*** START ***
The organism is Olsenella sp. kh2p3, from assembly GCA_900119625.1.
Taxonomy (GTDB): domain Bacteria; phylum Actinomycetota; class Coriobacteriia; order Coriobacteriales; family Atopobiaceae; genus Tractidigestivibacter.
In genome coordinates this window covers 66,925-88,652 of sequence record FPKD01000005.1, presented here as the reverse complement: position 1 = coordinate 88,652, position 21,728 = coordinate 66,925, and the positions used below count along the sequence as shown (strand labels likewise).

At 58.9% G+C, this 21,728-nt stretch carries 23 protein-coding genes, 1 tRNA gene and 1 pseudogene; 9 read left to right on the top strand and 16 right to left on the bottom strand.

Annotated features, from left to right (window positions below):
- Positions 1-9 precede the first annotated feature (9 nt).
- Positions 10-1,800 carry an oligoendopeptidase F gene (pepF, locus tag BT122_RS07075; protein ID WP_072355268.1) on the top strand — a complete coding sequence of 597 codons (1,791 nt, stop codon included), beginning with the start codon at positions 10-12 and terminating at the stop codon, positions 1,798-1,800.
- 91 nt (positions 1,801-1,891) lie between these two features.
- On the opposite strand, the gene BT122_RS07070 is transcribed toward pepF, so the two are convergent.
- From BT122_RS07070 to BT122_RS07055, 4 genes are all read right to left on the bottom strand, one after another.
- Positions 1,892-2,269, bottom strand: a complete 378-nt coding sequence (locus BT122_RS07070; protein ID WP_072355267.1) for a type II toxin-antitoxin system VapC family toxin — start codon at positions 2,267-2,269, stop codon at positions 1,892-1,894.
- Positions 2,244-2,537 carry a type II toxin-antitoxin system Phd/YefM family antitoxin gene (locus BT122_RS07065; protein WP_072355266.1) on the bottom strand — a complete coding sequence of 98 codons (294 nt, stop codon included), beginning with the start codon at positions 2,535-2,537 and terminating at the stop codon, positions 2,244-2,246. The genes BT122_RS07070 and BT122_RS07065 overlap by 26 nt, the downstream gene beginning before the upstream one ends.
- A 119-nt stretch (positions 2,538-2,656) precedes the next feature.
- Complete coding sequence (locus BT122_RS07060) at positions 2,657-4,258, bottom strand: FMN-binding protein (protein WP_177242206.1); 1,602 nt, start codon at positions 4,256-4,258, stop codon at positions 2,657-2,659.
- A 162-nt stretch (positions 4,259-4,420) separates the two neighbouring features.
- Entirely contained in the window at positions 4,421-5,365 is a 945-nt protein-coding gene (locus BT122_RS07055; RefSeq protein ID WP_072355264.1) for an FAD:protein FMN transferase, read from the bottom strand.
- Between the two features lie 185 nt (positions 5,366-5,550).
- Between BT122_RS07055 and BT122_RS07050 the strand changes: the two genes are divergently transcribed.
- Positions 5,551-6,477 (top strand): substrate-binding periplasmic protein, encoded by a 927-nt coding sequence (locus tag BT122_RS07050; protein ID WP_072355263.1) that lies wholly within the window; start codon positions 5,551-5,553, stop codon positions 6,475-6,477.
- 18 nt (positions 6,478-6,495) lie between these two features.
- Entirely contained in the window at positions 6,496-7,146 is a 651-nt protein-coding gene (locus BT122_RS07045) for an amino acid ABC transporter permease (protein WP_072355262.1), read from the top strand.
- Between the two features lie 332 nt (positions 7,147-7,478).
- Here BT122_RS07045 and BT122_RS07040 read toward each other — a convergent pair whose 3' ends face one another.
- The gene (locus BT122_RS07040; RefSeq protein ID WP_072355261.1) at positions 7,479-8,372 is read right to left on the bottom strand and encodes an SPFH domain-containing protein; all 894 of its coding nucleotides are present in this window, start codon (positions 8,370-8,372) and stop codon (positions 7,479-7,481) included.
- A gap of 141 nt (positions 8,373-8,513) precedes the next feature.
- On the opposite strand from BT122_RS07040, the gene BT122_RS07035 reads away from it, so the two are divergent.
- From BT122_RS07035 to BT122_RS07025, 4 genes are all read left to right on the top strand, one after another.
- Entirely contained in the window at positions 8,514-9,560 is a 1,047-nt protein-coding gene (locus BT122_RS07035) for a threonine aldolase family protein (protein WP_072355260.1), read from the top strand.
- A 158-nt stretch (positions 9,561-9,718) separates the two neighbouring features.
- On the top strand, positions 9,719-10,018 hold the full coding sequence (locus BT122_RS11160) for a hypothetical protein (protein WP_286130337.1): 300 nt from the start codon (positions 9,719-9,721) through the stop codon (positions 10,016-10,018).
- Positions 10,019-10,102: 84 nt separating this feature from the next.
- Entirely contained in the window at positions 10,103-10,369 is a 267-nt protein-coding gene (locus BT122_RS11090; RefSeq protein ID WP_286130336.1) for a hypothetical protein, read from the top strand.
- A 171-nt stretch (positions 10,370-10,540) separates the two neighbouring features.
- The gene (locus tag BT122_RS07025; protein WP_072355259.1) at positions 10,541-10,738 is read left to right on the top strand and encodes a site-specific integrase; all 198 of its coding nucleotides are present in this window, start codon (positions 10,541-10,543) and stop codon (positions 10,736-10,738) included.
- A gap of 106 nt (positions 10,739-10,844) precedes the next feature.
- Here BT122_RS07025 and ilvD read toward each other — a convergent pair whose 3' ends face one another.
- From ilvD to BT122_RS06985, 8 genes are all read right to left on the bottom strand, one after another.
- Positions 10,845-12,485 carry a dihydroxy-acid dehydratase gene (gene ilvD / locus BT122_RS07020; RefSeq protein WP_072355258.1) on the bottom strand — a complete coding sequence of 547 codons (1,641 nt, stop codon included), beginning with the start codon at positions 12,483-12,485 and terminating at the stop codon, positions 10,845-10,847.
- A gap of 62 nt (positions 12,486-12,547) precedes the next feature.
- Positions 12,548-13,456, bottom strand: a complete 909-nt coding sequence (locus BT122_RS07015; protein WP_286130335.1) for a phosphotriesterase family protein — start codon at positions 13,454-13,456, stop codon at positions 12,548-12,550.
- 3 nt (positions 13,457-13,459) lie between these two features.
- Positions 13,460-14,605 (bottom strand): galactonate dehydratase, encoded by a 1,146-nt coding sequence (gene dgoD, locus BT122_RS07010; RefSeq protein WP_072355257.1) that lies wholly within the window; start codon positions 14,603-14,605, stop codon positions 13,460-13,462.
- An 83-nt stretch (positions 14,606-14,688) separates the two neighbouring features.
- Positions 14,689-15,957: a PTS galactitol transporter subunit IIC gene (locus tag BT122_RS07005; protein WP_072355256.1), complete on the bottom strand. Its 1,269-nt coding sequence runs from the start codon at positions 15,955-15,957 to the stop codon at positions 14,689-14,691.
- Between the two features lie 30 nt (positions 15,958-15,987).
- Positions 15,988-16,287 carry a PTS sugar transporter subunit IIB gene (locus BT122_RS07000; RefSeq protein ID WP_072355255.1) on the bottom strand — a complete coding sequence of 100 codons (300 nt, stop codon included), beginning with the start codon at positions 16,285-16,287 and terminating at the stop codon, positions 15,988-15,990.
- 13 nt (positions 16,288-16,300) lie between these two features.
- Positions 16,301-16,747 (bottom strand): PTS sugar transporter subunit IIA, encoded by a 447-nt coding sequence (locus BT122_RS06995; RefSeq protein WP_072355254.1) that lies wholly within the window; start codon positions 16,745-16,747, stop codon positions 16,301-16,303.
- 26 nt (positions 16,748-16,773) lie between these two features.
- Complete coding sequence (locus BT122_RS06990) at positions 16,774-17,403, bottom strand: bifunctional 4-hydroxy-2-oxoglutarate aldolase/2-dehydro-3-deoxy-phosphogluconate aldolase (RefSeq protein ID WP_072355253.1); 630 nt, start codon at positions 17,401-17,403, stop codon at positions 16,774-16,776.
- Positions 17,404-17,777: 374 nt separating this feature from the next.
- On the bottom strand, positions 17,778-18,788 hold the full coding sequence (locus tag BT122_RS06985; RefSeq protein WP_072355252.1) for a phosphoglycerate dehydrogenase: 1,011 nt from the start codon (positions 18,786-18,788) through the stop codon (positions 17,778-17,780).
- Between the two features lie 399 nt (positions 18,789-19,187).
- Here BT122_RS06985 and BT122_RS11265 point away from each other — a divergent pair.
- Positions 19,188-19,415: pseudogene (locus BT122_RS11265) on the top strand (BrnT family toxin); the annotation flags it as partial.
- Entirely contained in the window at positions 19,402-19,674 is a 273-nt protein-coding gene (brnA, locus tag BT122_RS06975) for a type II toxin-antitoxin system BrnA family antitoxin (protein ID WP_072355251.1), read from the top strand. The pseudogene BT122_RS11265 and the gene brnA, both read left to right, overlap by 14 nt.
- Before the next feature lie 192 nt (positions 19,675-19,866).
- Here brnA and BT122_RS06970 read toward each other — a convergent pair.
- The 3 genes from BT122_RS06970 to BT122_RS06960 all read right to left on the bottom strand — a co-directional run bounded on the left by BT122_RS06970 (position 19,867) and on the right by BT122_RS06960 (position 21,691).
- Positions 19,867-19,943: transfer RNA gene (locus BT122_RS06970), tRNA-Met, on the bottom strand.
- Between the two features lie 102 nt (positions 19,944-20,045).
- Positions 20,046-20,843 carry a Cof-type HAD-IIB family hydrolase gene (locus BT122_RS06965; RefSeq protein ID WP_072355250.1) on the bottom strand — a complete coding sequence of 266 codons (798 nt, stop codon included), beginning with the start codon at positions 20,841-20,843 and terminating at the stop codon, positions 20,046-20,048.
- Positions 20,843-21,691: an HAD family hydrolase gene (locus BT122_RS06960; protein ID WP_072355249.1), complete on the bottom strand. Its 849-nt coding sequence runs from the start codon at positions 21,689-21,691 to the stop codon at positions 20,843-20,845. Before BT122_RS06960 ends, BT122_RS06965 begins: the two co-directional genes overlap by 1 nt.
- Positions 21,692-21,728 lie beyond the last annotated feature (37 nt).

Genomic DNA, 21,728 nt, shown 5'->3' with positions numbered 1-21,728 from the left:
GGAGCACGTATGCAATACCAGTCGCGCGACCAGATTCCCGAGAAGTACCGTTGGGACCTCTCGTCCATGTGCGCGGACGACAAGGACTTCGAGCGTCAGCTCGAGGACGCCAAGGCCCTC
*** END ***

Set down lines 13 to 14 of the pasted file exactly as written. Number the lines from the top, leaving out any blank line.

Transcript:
- A 119-nt stretch (positions 2,538-2,656) precedes the next feature.
- Complete coding sequence (locus BT122_RS07060) at positions 2,657-4,258, bottom strand: FMN-binding protein (protein WP_177242206.1); 1,602 nt, start codon at positions 4,256-4,258, stop codon at positions 2,657-2,659.